Thank you Miss. Bennoune for an important, detailed and balanced report. You have rightly called fundamentalism and extremism a global avalanche of hate.
Every year hundreds of artists, cultural workers and spectators are attacked, simply for enjoying their right to express - and to participate in culture.
Under the pretext of “tradition” and “decency”, people are forced to subject to certain beliefs and practices. This is a human rights issue, and a threat to human dignity. The situation calls for increased attention to violations of cultural rights.
Norway calls upon Member States to accept and protect the universality of cultural rights as defined in the universal Declaration of Human Rights and the International Covenant on Economic, Social and Cultural Rights.
Individuals, women and men, artists and audiences, not regimes or traditions, need protection from violence and threats.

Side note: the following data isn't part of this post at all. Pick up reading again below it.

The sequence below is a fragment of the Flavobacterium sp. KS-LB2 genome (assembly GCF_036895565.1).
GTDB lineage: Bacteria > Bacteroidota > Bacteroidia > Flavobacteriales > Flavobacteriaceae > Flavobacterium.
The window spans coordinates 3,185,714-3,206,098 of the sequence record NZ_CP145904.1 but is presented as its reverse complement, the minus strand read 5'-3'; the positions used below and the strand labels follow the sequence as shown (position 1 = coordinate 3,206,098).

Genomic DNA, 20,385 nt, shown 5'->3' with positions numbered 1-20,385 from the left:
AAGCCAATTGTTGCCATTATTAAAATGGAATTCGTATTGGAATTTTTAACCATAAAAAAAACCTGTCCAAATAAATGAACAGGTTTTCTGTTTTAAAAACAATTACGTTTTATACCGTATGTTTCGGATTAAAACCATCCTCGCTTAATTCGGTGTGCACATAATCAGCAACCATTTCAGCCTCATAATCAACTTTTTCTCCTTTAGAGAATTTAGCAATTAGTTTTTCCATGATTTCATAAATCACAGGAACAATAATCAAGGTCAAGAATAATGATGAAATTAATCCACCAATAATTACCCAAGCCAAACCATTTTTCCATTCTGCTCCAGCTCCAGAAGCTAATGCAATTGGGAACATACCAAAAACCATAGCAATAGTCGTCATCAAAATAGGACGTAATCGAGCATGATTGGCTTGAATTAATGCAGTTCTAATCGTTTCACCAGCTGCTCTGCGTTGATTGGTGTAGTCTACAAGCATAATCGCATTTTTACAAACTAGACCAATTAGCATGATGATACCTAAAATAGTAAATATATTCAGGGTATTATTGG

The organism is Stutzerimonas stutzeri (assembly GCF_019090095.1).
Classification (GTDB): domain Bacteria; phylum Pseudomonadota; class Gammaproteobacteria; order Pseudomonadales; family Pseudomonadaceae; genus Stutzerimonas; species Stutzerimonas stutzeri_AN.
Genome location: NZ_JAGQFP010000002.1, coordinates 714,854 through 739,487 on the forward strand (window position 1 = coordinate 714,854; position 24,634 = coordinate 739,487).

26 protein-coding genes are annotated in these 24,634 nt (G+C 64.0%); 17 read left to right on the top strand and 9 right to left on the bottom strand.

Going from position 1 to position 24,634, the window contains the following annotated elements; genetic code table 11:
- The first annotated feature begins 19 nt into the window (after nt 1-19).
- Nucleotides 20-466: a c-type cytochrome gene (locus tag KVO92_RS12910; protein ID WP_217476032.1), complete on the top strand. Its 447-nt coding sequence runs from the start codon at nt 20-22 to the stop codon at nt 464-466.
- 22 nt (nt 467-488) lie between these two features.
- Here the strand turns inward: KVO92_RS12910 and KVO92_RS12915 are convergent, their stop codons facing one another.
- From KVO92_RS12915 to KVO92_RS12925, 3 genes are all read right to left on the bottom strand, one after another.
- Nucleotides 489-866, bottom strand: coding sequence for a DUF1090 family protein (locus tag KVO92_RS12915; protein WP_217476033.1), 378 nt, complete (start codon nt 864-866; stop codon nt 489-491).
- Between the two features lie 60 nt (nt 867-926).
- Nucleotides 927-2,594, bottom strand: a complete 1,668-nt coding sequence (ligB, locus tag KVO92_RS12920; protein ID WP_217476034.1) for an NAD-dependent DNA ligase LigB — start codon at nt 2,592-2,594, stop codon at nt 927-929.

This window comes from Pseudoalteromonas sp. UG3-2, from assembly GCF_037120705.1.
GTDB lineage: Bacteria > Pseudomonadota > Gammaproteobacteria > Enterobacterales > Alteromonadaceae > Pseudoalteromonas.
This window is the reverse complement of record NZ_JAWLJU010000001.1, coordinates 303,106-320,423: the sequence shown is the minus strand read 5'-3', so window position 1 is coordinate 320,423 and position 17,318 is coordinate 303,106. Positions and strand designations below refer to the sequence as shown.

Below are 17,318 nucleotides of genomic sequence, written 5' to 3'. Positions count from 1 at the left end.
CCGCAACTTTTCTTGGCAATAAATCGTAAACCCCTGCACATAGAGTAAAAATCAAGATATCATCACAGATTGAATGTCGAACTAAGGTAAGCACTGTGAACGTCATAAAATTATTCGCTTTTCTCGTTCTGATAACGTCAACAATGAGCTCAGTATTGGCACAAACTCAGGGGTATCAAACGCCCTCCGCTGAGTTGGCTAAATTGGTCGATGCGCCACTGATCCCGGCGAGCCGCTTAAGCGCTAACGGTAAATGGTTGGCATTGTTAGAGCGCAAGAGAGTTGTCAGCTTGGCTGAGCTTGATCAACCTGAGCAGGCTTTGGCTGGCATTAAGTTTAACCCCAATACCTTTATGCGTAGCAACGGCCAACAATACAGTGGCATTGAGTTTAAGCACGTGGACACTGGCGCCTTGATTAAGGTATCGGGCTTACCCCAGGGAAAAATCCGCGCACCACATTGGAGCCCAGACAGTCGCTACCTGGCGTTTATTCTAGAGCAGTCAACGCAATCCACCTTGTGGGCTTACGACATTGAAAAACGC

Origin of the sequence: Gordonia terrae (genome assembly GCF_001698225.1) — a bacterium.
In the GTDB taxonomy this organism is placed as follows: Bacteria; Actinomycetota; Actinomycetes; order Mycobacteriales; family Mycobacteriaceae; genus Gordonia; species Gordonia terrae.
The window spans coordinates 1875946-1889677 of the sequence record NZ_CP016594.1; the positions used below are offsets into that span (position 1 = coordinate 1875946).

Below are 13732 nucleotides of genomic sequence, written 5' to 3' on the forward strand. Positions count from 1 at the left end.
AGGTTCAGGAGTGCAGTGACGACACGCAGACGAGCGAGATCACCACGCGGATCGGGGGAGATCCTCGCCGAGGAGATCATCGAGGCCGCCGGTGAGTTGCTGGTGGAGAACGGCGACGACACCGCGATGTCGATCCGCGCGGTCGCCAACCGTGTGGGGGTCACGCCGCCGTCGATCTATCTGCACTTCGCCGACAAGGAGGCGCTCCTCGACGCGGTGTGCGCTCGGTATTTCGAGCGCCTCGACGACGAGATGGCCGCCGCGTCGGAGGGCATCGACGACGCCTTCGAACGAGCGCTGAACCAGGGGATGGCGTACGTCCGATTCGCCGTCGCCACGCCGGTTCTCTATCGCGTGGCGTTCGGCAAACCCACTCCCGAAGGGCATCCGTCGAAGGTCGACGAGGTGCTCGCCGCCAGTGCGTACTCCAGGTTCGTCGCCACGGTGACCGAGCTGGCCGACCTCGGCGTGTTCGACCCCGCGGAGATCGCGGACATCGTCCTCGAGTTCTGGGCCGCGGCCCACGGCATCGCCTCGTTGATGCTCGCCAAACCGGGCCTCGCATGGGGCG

Cultural participation and artistic expressions are tools to combat estrangement and extremism. This argues UNESCO’s Goodwill Ambassador, Deeyah Khan.
Governments must take measures to secure artists’ and audiences’ cultural rights and documentation of violations of cultural rights and artistic freedom should be included into the UPR-reports.
The report emphasizes that the struggle for women’s rights is an essential component of the fight against all forms of fundamentalism and extremism. Could the Special Rapporteur elaborate on how the struggle for cultural rights is a challenge specifically for female artists?
To the special rapporteur on terrorism, we have noted with great interest your suggestions regarding the UN architecture, which in our view should also include Prevention and Countering Violent Extremism and Counter-Terrorism. We agree that human rights, including women’s rights, remain crucial in the fight against violent extremism and terrorism.